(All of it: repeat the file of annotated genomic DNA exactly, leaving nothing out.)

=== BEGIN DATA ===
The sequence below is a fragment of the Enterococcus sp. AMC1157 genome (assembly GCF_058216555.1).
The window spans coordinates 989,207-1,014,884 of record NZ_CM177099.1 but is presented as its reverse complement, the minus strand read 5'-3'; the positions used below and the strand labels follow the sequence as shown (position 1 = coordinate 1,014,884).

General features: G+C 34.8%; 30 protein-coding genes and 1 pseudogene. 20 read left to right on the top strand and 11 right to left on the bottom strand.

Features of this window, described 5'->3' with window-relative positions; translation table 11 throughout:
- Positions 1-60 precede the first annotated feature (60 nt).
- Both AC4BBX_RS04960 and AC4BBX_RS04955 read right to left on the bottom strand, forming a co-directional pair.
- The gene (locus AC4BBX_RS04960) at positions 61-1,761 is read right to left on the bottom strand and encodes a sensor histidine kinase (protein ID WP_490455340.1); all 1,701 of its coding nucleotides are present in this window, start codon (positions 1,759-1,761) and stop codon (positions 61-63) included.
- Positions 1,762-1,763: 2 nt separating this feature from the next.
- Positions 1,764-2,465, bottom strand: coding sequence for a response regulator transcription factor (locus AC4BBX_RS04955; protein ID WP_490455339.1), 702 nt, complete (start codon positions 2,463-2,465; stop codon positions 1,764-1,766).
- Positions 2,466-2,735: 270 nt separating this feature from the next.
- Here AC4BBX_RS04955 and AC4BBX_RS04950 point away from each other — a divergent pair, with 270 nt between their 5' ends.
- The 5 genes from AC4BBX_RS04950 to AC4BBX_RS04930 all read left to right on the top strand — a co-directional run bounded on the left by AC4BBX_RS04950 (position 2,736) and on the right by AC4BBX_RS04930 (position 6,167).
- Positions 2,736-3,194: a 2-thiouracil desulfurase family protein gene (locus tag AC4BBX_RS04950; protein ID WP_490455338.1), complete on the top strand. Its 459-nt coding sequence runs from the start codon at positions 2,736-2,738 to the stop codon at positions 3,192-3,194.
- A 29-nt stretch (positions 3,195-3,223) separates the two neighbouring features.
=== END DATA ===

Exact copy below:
The sequence below is a fragment of the Enterococcus sp. AMC1157 genome (assembly GCF_058216555.1).
The window spans coordinates 989,207-1,014,884 of record NZ_CM177099.1 but is presented as its reverse complement, the minus strand read 5'-3'; the positions used below and the strand labels follow the sequence as shown (position 1 = coordinate 1,014,884).

General features: G+C 34.8%; 30 protein-coding genes and 1 pseudogene. 20 read left to right on the top strand and 11 right to left on the bottom strand.

Features of this window, described 5'->3' with window-relative positions; translation table 11 throughout:
- Positions 1-60 precede the first annotated feature (60 nt).
- Both AC4BBX_RS04960 and AC4BBX_RS04955 read right to left on the bottom strand, forming a co-directional pair.
- The gene (locus AC4BBX_RS04960) at positions 61-1,761 is read right to left on the bottom strand and encodes a sensor histidine kinase (protein ID WP_490455340.1); all 1,701 of its coding nucleotides are present in this window, start codon (positions 1,759-1,761) and stop codon (positions 61-63) included.
- Positions 1,762-1,763: 2 nt separating this feature from the next.
- Positions 1,764-2,465, bottom strand: coding sequence for a response regulator transcription factor (locus AC4BBX_RS04955; protein ID WP_490455339.1), 702 nt, complete (start codon positions 2,463-2,465; stop codon positions 1,764-1,766).
- Positions 2,466-2,735: 270 nt separating this feature from the next.
- Here AC4BBX_RS04955 and AC4BBX_RS04950 point away from each other — a divergent pair, with 270 nt between their 5' ends.
- The 5 genes from AC4BBX_RS04950 to AC4BBX_RS04930 all read left to right on the top strand — a co-directional run bounded on the left by AC4BBX_RS04950 (position 2,736) and on the right by AC4BBX_RS04930 (position 6,167).
- Positions 2,736-3,194: a 2-thiouracil desulfurase family protein gene (locus tag AC4BBX_RS04950; protein ID WP_490455338.1), complete on the top strand. Its 459-nt coding sequence runs from the start codon at positions 2,736-2,738 to the stop codon at positions 3,192-3,194.
- A 29-nt stretch (positions 3,195-3,223) separates the two neighbouring features.